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Edition 1 – Threads In Focus | How Thread Is Made

For over 80 years our family business has been manufacturing sewing threads and yarns. Threads for high speed industrial machines, for hand sewing, for practical purposes, for creative use. We have supplied threads literally from the cradle to the grave – from towelling nappies to shrouds!

Dye HouseWe hope ‘Threads In Focus’ will unravel some of the mysteries plus introduce you to some new, fresh ideas. First things First. All threads have a ‘finished twist’. Twist adds strength so that a very fine thread can still be strong. Conversely you can also have a thick thread, with very few twists which can be relatively weak!

Incredibly, for every inch of thread, there are as many as 20 complete revolutions/twists. There must never be a gap between them – this will make a ‘weak spot’ and the thread will break. The ‘finished twist’ of the thread must be even and stable. When the thread you are using snarls and breaks then the ‘finished twist’ has actually moved in sewing and caused a tangle/’slub’ of fibres (more about this in the weeks to come as we cover the different finishes which can be added to thread to stop this happening).

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Quick practical now. All sewing threads – opposed to general yarns – have the finished twist running a certain way. To check this:-

1. Take a bobbin of thread in your right hand and pull off at least 6″ of thread into your left hand.
2. Then securely nip the thread between the index finger and thumb of your left hand.
3. With your right hand gently hold the thread taut, half an inch from the left hand.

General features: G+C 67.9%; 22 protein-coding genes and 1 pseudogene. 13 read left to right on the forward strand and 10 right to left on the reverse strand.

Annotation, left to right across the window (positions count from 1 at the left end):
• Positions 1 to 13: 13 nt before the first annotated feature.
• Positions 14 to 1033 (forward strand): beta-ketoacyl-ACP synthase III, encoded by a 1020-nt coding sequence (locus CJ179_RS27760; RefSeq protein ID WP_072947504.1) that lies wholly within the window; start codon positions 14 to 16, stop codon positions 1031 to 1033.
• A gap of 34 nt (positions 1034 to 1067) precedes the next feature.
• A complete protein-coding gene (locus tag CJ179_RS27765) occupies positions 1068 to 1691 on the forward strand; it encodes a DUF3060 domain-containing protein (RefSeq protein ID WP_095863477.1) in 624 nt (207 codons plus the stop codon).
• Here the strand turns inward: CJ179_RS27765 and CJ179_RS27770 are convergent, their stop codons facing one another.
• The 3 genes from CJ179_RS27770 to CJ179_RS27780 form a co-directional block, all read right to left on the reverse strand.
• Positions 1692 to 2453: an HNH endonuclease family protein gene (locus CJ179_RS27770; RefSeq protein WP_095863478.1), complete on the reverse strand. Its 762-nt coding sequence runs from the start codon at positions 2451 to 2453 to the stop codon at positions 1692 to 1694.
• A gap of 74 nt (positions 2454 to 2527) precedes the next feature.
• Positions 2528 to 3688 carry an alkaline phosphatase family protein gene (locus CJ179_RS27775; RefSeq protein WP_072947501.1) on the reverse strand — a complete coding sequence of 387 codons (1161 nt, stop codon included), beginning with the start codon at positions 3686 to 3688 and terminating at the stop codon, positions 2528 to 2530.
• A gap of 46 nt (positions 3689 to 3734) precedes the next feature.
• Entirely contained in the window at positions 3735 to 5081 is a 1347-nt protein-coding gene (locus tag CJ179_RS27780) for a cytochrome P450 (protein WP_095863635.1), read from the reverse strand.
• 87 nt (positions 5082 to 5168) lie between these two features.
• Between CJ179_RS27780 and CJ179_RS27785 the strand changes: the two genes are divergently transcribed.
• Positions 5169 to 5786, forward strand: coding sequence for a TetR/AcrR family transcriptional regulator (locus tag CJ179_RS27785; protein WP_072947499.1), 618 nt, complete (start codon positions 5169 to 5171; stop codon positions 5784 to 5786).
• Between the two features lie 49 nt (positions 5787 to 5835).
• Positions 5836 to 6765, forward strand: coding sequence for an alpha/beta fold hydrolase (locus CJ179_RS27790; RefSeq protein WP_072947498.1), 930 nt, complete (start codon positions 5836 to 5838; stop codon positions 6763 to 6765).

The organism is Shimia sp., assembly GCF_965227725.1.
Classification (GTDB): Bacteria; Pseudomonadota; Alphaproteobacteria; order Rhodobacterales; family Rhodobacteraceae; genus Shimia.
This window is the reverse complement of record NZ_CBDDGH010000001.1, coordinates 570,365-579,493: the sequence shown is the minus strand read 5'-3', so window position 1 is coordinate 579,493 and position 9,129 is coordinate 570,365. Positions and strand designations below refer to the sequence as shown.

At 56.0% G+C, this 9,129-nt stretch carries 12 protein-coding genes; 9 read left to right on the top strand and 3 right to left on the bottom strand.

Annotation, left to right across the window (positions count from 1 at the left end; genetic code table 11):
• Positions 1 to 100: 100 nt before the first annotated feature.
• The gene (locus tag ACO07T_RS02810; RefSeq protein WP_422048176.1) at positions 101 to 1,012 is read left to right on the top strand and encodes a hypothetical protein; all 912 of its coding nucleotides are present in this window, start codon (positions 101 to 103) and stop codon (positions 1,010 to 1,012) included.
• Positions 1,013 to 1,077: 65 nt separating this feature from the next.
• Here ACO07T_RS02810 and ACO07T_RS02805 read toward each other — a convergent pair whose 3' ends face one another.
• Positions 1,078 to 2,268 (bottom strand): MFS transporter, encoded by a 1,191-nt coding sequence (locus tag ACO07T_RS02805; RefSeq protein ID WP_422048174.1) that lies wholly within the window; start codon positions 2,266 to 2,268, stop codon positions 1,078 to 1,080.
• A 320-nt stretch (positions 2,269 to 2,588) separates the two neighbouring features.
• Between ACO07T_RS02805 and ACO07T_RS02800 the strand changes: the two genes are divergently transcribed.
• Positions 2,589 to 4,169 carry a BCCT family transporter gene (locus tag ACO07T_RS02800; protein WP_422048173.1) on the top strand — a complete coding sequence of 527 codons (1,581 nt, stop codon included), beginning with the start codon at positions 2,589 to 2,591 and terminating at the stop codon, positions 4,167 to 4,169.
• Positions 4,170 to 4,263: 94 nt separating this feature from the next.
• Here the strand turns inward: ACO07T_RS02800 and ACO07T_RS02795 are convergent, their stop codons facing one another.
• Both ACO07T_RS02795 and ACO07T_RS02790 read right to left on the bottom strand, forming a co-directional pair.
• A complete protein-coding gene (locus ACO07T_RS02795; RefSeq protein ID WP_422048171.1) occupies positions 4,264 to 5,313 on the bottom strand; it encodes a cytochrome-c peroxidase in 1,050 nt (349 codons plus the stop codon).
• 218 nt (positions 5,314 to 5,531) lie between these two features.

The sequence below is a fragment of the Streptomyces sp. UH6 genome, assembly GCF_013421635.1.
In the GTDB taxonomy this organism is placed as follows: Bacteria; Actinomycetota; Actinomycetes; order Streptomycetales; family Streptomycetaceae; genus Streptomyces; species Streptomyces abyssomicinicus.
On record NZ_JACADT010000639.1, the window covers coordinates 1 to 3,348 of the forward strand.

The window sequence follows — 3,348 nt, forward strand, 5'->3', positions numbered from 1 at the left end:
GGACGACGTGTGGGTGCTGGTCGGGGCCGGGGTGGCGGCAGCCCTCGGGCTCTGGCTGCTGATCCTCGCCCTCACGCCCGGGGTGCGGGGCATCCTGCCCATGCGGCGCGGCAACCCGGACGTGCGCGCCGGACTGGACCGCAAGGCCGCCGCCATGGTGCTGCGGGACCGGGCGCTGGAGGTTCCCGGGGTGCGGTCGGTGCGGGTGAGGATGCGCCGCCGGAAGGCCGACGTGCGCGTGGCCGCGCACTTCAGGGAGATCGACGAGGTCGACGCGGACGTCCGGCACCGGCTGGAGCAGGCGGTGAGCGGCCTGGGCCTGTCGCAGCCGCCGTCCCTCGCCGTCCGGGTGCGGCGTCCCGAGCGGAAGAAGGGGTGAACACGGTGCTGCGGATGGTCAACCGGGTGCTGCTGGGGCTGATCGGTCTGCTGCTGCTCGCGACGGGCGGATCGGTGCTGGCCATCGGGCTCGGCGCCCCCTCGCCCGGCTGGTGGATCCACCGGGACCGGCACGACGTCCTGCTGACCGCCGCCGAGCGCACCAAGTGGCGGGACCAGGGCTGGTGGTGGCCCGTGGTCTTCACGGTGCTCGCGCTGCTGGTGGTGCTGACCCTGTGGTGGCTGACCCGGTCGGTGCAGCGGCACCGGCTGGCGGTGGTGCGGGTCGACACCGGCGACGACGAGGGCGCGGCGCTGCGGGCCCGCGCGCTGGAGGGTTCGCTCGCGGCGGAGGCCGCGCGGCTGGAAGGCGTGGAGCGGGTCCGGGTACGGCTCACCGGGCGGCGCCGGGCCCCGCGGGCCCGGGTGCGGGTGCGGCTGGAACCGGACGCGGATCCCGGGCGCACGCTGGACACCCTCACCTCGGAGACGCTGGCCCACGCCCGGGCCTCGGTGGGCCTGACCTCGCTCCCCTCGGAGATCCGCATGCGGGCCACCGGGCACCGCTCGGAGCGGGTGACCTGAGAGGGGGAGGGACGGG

4. Begin to roll the thread very, very slowly away from you between your right thumb and index finger (still securely nipping the thread in your left hand).
5. The rolling action should begin to untwist the thread and you will see the plies/strands clearly unravelling.
6. The thread has the correct ‘finished twist’ to make it sewable on a machine.
7. If exactly the opposite happens and the strands get tighter and form a snarl then never use the thread on your machine. It will snarl, knot & break.
8. All sewing machines are built to take a thread which will unravel as no. 5 above so check your stock of threads. If you have been struggling to use a particular bobbin then perhaps we have already eliminated one problem!

Sewing Thread Category Image 16 - Bonded NylonHere Comes A Quirkiness

Some threads (not many) just will not unravel – don’t worry about it – they have been treated with a special coating to completely stop the finished twist moving during sewing. The prime example of this is Bonded Nylon Thread.

Take a look at the Bonded Nylon Thread shade range or Bonded Nylon Article Here.

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